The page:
1 min read

Flowstate Focus

By Brittany Peterson on Aug 13, 2020 7:45:09 AM

My work is very important to me, but I find that sometimes I become so engaged in a task or project, that I lose track of time and neglect other responsibilities. How can I achieve a healthier work-life balance?

I’m willing to bet there are thousands of people out there just wishing they had the ability to focus that much on work! But I know to you it doesn’t really feel like a blessing given the way it affects other important areas of your life. So let’s get you some balance.

You’ll likely benefit from some deliberate planning, deciding which times of day are working periods and which are non-working. Then, you can implement a number of technologies to help you disrupt the flow state so you can maintain balance. Depending on what kind of worker you are, a soft chime giving you a 5-minute warning might do the trick to gently pull your attention away. Or, you might need a blaring horn to shake you from your flow state.

If alarms aren’t enough to disrupt you from your work zone, you might integrate more significant support: for computer-based work, having a program like Freedom that blocks you from apps and websites at a set time of the day means the technology can automatically kick you out of your project. For non-digital tasks, having an important competing commitment to attend to could be enough to pull you away, such as a scheduled call with a friend or letting your dog -- who’s been so good to leave you alone while you work! -- out for a bit of fetch.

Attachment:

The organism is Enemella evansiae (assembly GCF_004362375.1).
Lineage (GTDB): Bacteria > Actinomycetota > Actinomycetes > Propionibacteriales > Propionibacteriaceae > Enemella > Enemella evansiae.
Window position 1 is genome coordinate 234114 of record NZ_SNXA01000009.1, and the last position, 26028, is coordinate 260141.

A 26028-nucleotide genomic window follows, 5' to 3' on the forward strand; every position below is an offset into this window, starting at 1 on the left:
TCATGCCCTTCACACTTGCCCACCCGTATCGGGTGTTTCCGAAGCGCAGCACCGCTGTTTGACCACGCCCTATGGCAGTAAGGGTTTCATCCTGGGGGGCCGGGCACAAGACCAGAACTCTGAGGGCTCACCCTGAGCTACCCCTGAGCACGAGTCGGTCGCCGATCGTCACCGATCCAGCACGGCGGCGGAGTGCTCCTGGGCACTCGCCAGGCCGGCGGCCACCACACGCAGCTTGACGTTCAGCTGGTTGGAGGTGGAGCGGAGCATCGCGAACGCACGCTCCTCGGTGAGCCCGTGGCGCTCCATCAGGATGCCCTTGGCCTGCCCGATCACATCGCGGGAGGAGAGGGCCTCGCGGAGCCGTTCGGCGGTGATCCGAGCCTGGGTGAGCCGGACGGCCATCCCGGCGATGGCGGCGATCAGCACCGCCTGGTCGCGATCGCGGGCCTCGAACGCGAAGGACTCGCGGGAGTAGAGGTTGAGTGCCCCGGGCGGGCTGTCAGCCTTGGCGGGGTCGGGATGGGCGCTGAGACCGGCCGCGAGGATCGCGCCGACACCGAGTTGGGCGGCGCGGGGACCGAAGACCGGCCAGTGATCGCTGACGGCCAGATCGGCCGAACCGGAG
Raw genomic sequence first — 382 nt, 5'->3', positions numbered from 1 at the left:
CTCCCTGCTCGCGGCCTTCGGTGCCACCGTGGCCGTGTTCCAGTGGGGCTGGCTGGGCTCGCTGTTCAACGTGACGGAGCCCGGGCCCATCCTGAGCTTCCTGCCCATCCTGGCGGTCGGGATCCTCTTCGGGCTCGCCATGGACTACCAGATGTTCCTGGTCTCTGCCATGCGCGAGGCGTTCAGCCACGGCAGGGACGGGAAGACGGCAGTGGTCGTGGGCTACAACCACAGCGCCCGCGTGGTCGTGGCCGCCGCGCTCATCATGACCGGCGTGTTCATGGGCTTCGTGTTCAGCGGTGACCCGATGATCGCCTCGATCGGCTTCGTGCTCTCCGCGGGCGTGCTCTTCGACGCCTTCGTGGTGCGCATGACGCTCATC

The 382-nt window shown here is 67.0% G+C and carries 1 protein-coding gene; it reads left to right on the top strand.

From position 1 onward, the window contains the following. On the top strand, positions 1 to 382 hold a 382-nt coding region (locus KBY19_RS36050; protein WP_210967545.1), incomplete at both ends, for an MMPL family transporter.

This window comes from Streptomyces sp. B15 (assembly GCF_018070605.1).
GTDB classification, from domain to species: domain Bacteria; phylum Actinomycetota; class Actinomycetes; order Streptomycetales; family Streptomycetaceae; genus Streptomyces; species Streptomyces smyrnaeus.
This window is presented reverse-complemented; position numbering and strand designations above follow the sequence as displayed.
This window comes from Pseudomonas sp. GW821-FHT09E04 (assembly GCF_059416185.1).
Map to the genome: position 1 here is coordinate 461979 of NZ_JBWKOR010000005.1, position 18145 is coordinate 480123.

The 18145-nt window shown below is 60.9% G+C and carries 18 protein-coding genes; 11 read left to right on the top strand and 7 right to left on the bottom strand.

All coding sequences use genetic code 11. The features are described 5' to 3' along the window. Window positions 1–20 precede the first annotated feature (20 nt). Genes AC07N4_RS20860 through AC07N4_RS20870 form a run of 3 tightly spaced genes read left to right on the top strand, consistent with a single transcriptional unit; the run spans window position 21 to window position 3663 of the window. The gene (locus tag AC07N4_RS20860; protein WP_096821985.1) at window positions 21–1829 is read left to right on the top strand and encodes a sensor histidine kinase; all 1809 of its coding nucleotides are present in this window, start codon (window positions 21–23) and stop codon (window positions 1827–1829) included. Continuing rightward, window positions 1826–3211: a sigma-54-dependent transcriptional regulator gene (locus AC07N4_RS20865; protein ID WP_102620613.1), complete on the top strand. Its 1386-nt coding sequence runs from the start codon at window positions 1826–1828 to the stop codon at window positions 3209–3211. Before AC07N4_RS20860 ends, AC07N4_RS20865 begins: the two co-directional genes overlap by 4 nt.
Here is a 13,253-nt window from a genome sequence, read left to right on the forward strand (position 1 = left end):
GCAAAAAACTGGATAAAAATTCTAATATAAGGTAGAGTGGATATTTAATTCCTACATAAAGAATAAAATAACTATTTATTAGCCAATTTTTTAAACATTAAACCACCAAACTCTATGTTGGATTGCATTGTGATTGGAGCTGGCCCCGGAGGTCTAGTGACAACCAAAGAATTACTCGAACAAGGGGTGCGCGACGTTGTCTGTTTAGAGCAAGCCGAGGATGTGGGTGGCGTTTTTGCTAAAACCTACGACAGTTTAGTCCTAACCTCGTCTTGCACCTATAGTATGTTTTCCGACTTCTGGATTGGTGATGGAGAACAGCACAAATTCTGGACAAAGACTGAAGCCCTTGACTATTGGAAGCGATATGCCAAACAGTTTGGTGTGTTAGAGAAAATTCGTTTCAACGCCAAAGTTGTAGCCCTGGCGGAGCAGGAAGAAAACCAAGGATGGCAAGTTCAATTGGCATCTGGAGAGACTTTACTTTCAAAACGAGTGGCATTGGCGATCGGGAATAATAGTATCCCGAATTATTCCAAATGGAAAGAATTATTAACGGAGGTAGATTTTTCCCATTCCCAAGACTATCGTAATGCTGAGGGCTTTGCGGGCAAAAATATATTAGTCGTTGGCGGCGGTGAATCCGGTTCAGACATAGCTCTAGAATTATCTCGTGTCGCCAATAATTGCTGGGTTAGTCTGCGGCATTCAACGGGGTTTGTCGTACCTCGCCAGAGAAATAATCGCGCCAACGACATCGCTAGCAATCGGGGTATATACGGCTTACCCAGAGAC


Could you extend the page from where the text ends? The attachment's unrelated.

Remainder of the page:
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Brittany Peterson

Written by Brittany Peterson

Brittany Peterson is a college writing instructor, certified writing tutor, and senior executive function coach at Beyond BookSmart. She began her career in education at Quinnipiac University earning a Bachelor of Arts in English and Masters degree in Secondary Education. Feeling motivated to expand her pedagogical skill set, Brittany pursued a second Masters degree in Composition and Rhetoric at the University of Massachusetts Boston. After graduating, she became a full-time lecturer at UMass Boston where she currently serves as the Assistant Director of Composition and teaches first-year composition to a diverse classroom culture including English Language Learners and nontraditional students from a variety of academic backgrounds. Brittany's experience with adult learners, diverse cultures, and a range of learning abilities has enabled her to become a flexible educator who is sensitive to individual learning needs and intrinsically invested in their educational success.